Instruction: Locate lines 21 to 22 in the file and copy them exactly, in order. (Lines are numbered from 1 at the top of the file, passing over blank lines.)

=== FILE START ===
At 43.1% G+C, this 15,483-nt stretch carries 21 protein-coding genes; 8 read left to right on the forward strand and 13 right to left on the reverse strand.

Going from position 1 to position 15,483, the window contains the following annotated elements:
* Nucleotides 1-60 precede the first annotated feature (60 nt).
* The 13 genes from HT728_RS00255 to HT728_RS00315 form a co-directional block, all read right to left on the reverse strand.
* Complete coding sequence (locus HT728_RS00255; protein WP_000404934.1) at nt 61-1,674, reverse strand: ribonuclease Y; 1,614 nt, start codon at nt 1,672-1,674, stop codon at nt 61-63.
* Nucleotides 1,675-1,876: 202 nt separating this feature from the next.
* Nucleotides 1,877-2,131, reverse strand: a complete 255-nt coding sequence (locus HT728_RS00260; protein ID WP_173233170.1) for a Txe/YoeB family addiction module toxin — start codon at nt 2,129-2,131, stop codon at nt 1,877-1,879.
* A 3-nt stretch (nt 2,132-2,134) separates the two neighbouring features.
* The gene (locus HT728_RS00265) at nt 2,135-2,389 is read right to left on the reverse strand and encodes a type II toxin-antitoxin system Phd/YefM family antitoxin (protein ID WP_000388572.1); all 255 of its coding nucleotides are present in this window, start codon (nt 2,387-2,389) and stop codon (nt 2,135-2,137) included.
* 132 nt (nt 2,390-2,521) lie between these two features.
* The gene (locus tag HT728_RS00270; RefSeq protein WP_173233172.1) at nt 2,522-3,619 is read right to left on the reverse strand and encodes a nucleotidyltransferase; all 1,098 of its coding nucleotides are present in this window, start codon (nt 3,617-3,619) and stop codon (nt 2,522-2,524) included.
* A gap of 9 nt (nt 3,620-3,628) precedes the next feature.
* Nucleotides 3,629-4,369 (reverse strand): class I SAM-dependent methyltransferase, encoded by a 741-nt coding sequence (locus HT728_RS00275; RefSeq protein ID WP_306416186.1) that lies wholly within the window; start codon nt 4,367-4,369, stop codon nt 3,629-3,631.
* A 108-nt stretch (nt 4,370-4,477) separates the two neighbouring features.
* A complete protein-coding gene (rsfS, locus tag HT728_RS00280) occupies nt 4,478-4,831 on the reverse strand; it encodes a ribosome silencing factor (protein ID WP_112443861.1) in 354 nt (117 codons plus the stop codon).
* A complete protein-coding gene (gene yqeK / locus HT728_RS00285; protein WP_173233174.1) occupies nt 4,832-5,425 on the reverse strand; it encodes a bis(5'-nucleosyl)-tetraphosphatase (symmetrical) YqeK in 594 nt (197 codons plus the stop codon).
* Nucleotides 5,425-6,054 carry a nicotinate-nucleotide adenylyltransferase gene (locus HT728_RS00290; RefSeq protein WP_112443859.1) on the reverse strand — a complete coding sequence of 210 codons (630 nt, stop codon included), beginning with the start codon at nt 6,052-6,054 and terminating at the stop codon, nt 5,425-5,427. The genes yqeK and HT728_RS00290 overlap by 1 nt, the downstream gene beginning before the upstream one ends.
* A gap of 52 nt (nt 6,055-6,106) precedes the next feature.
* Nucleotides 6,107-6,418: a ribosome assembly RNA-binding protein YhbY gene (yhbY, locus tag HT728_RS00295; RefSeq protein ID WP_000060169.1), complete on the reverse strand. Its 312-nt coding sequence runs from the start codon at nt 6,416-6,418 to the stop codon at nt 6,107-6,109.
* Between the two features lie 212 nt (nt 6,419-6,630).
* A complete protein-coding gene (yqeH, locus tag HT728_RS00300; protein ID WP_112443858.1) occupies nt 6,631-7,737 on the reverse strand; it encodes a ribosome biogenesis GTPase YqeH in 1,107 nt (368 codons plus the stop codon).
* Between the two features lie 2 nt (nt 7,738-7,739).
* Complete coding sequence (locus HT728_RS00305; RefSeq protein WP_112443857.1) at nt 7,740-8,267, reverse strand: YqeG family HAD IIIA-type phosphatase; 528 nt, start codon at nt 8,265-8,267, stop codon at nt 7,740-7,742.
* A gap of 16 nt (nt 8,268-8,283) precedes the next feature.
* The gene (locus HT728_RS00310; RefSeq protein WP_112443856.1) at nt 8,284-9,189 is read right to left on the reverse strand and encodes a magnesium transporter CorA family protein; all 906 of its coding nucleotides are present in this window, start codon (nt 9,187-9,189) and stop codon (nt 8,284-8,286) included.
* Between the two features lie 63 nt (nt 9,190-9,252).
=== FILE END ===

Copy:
* A complete protein-coding gene (yqeH, locus tag HT728_RS00300; protein ID WP_112443858.1) occupies nt 6,631-7,737 on the reverse strand; it encodes a ribosome biogenesis GTPase YqeH in 1,107 nt (368 codons plus the stop codon).
* Between the two features lie 2 nt (nt 7,738-7,739).